Jimmy Moffatt is hopeful Highland Lodge can repeat his Becher Chase feat

JIMMY MOFFATT took to heart the trenchant advice that he was given at the outset of his training career.

Highland Lodge and Henry Brooke jump the final fence as they win the Betfred Becher Chase in 2015.

He had just begun a stint assisting Harvey and Sue Smith, two of his all-time heroes, when the redoubtable former showjumper pulled him to one side.

Stood in the stables at Craiglands Farm on Baildon Moor, Smith looked his protégé in the eye on the first morning and declared in his customary no nonsense manner: “There are three types of people. Them that make things happen. Them that watch things happen. And them that wonder what the bloody hell has happened. Which are you?”

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Nearly 15 years later, Moffatt makes a more than passable impression of his idol – but his respect is absolute after a year spent at racing’s ‘university of life’.

“Do you know something?” he said. “You’ve got to make things happen in life. Harvey was right. I love him, absolutely love him. He’s a genius.”

Moffatt was speaking exclusively to The Yorkshire Post ahead of today’s Randox Health Becher Chase over Aintree’s fearsome Grand National fences in which his stable star Highland Lodge will be bidding to win for a second time in three years.

Victorious in 2015 to provide North Yorkshire jockey Henry Brooke with the biggest win of his career, the courageous Highland Lodge was on the brink of winning last year’s renewal when Tom Scudamore’s mount, Vieux Lion Rouge, got up in the final stride of a pulsating race.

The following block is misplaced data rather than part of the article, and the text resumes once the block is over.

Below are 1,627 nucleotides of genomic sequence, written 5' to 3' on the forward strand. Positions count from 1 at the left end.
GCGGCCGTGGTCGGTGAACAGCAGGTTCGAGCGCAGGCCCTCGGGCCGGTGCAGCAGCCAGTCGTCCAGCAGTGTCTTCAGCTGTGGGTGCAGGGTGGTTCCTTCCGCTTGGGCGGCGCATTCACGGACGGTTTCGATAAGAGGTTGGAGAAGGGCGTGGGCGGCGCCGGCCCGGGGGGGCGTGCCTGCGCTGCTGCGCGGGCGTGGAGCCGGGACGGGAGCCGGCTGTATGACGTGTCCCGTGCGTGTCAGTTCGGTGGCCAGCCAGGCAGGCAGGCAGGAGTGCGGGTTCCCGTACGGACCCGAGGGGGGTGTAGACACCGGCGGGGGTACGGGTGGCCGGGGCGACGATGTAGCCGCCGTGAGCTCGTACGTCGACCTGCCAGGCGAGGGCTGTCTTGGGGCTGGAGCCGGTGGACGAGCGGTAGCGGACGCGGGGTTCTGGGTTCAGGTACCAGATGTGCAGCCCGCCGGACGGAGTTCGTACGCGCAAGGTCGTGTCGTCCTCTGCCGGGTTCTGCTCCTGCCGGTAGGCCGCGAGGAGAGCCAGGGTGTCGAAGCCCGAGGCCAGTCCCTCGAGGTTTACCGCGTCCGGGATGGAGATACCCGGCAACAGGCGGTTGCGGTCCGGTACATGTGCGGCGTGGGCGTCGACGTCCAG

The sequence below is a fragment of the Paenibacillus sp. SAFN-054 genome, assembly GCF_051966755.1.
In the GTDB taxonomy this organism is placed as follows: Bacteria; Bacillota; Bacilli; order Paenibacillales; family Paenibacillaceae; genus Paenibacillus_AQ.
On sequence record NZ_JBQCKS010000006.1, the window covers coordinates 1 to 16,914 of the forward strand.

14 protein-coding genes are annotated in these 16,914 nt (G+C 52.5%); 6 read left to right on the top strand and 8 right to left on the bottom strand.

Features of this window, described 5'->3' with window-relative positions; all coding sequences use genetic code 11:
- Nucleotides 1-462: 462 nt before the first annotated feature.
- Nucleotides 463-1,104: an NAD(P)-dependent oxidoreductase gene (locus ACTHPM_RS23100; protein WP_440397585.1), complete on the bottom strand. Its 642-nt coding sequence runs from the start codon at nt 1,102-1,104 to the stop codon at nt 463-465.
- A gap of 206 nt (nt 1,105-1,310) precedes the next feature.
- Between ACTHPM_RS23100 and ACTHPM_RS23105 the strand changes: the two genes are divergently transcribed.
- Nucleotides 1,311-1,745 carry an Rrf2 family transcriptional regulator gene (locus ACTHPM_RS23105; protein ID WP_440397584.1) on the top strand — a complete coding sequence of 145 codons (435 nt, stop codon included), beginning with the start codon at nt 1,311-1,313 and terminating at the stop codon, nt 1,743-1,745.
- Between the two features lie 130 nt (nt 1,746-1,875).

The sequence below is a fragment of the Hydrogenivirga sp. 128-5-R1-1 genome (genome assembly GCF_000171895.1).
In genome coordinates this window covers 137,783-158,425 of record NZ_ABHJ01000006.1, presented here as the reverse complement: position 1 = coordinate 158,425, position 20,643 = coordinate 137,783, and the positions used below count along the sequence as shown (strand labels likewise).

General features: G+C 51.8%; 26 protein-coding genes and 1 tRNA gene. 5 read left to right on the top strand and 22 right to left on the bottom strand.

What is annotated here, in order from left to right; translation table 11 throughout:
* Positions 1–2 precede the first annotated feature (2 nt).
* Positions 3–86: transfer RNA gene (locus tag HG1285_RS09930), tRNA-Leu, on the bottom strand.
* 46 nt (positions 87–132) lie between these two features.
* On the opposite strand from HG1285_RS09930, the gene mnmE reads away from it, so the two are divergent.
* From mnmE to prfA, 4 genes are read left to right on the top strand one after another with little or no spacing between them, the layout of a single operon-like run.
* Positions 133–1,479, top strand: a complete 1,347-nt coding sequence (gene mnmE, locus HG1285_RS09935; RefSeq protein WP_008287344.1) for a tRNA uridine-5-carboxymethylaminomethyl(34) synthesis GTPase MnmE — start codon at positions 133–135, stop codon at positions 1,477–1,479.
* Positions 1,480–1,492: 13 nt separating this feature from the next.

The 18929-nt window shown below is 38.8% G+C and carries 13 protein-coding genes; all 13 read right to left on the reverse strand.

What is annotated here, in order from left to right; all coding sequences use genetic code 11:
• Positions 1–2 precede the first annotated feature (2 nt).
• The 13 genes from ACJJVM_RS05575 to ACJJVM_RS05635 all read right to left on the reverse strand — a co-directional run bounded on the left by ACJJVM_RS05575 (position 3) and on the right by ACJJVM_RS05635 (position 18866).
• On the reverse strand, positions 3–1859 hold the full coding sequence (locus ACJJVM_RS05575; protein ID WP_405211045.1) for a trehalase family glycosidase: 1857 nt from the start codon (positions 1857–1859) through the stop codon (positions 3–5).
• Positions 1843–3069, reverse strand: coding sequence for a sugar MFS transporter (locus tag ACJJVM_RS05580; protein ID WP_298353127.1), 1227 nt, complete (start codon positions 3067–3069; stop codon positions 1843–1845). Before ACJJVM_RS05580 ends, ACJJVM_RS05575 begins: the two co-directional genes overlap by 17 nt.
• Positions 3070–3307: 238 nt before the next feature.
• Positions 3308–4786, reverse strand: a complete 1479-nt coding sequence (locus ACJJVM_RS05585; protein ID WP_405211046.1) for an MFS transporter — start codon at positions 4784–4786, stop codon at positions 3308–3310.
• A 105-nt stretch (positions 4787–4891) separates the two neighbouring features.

Today’s race sees last year’s protagonists face a quality field headed by Grand National fourth Blaklion trained by the in-form Nigel Twiston-Davies and Kim Bailey’s course specialist The Last Samuri, with the aforementioned Smiths represented by Straidnahanna.

Though Highland Lodge ran prominently in this year’s National, he didn’t see out the marathon trip and today’s extended three-mile test has always been the primary target for the 11-year-old.

Yet the stakes are high. Moffatt, who took over the training licence from his father Dudley at the family’s Cartmel stables in 2003, only has 20-plus horses and needs high-profile days like this to count.

Key is the one-time rider’s instinct – he knows the lightly-raced Highland Lodge, transformed since being switched to his Lake District yard a month before his 2015 Becher win, is best when fresh.

It means the horse, acquired by David and Patricia Thompson of Cheveley Park Stud before this year’s National, has been trained on Moffatt’s gallop which rises 302 feet from bottom to top.

“The horse is fine and never missed a day since coming in at the end of July,” reported Moffatt, 45, who credits his experience at Craiglands Farm, and its wide expanse, for learning about the topography of land and how to optimise the land at your disposal.

“His programme has mirrored last year’s preparation. I’m not sure you can say the horse is still improving, he’s 12 on New Year’s Day, but his wellbeing is fantastic and we are very hopeful.”